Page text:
The Song in the Silver by Faberge Nostromo

The Song in the Silver by Faberge Nostromo
Publisher: Breathless Press
Genre: Historical, Paranormal
Length: Short Story (25 pgs)
Other: M/F
Rating: 3.5 stars
Reviewed by Verbena

A vampire’s bite.

A werewolf’s love.

Burned by silver and called by its song, he walks the night forever, protecting those he loves.

His mortal life stolen by a vampire, his undead life saved by a werewolf, William walks now in darkness. Scarred by her silver on the night he was turned, he secretly protected Mary until the day she died.

And now the fading song of their daughter’s life has called him back to the glen.

Will tonight be the night he can reveal to her the eternal love that has kept her safe, and that will now protect her son?

This is not your typical vampire book. Aside from the usual brooding, sadness, and melancholy most lovers of these paranormal creatures of the night have come to expect from a story—yeah, that’s there—William’s character has a different cause for unhappiness with his lot in life. Just when he thought things couldn’t get any better, they go horribly wrong. Suddenly, the future he thought was within his grasp, is taken away and he’s forced to watch as the life of the ones he loves carries on without him. Life and death come to everyone, except William.

We don’t really get to know much about Mary other than she’s obviously head over heels in love with William. Despite her father’s disapproval, she hopes to marry him one day and start a family. One night of passion between them is all they have before the bloodlust of another changes their fate, leaving William unable to have the woman he loves, and Mary with an unborn child who’ll grow up without a father.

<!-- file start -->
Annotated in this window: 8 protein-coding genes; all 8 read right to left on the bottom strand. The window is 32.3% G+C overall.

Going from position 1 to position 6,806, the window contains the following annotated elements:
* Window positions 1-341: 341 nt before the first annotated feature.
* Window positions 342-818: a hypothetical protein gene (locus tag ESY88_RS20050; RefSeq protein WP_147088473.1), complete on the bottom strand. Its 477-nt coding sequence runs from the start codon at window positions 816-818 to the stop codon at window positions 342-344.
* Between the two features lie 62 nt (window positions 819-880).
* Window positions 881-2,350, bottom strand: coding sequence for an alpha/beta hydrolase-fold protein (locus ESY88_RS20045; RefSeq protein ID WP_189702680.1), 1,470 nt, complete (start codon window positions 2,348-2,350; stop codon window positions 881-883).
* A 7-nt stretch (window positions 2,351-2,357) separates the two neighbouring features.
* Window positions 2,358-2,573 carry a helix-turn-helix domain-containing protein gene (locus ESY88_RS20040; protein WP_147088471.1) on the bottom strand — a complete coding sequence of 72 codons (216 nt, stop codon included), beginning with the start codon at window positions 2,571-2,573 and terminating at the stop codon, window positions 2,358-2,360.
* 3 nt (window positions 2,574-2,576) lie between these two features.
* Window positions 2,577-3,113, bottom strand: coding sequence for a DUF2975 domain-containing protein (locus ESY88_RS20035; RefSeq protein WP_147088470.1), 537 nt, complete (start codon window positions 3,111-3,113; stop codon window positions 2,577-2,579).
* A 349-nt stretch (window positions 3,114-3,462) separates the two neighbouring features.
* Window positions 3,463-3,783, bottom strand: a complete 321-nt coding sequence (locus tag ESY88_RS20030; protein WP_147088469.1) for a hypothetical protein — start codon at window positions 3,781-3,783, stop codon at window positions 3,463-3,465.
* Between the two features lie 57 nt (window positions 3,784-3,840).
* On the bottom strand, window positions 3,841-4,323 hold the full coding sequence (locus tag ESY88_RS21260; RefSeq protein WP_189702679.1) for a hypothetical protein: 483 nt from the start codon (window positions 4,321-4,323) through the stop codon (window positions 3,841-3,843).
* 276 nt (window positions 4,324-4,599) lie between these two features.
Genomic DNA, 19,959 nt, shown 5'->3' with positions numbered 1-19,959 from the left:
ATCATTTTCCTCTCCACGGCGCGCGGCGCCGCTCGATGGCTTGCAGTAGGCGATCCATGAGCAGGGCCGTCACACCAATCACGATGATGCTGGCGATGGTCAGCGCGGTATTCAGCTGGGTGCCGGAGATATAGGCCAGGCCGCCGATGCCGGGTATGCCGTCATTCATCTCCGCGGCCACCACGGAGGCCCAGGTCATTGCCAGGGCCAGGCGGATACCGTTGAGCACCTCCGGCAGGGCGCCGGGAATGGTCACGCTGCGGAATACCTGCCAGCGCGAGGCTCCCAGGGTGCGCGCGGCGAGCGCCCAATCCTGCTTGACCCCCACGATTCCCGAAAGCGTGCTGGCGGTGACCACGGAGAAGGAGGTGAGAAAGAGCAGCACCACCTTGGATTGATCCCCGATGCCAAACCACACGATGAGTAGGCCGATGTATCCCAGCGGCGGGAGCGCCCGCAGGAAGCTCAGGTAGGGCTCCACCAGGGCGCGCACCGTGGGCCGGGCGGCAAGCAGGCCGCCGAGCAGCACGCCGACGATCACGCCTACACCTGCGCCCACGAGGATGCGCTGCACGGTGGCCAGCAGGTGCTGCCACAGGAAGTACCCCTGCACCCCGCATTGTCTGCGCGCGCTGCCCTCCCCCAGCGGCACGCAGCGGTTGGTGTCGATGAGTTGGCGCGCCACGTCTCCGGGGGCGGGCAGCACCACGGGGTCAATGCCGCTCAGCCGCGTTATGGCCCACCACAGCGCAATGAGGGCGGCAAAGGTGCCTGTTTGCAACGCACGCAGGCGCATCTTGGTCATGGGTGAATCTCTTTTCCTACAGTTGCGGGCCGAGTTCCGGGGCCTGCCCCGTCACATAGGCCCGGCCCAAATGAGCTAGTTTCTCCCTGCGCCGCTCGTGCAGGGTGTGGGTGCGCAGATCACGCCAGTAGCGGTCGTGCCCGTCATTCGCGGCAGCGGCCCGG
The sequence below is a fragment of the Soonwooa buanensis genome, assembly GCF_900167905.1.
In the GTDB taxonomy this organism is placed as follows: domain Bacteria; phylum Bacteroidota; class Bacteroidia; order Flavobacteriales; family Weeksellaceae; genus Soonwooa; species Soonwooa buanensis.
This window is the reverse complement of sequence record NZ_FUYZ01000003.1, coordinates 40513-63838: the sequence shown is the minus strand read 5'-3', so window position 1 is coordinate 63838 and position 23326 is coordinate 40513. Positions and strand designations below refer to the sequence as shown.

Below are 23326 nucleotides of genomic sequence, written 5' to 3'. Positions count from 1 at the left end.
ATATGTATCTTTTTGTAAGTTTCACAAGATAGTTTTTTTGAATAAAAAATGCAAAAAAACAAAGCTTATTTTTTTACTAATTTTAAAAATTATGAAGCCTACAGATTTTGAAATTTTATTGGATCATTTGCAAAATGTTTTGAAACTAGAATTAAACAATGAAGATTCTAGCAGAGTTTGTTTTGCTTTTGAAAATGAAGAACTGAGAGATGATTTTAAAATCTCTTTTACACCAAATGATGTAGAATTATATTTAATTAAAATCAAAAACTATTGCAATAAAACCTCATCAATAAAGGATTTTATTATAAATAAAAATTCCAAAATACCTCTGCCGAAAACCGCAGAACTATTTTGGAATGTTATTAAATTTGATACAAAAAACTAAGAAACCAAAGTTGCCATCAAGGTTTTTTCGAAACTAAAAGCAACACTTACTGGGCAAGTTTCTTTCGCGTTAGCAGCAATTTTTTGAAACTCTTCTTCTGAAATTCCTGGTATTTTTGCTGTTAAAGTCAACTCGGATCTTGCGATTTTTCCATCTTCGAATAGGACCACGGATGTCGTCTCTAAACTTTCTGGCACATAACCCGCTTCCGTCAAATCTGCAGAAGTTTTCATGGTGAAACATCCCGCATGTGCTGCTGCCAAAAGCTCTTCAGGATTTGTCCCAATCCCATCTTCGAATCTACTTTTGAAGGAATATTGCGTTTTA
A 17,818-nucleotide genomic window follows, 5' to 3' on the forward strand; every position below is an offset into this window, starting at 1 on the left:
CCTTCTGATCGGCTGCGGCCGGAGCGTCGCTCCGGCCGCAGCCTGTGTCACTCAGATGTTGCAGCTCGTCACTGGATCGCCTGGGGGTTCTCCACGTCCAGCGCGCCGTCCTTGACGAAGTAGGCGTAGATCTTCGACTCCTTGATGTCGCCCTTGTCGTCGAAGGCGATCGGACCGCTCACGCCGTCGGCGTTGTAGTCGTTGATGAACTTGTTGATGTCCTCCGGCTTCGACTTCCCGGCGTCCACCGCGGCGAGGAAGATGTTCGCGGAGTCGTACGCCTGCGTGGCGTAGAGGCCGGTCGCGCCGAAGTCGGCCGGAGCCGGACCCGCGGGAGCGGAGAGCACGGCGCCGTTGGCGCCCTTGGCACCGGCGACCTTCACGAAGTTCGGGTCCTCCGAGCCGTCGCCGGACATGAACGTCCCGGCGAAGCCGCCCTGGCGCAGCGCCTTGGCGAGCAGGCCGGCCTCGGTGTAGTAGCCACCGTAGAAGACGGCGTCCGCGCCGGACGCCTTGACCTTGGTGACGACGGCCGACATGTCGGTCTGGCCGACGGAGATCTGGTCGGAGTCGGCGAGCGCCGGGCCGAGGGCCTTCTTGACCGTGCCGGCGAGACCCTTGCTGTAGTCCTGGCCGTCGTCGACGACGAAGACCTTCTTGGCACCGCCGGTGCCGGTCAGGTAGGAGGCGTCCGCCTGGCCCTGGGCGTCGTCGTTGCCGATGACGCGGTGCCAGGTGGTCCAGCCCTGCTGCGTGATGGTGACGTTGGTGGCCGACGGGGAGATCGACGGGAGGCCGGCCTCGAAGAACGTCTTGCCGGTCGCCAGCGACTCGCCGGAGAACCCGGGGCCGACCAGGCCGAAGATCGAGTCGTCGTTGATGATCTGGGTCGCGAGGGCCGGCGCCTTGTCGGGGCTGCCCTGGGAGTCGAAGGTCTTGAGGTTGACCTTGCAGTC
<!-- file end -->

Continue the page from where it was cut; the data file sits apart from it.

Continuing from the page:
I really struggled with the story. None of it seemed to make much sense until the end when I finally figured out what was going on. I think the short length is what added to the confusion. It seems like the plot could and should have been elaborated on a bit. It was like as soon as I understood what was happening, it ended, leaving me feeling a bit cheated and left in the dark.

Some of the positive aspects of this book were the author’s ability to paint the scene with words. Ms. Nostromo has an excellent ability to create vivid imagery by including all the senses in her writing. I may not have understood the point of the plot at times, but the scenery surrounding the characters—what they felt, heard, smelled, etc.—was very clear and precise. For me, this is the type of writing that makes me feel a part of what’s going on with the characters as opposed to just being fed the details in a one-dimensional tone.

While I wished the story had continued a bit, the overall purposes of the plot were met by the end. I struggled a bit, but eventually understood the purpose of this melancholy tale and am curious as to whether or not the author’s wonderful use of word imagery shines as brightly in her other works.

This book isn’t for anyone looking for an easy, laid back tale full of erotic tension and steamy sex. I wouldn’t even classify it as an erotic story as the actual love scenes are limited to one. No, this is more for the active thinker who likes a story that digs deeper into the underlying emotions behind the main character’s brooding and sadness.

While it might leave some readers—those looking for good old erotic tale—a bit disappointed, it may reward others—those tired of the same expectations when it comes to erotic romance—with a little more to think about. Overall, it left me wondering if Ms. Nostromo has other plans for William.

Speak Your Mind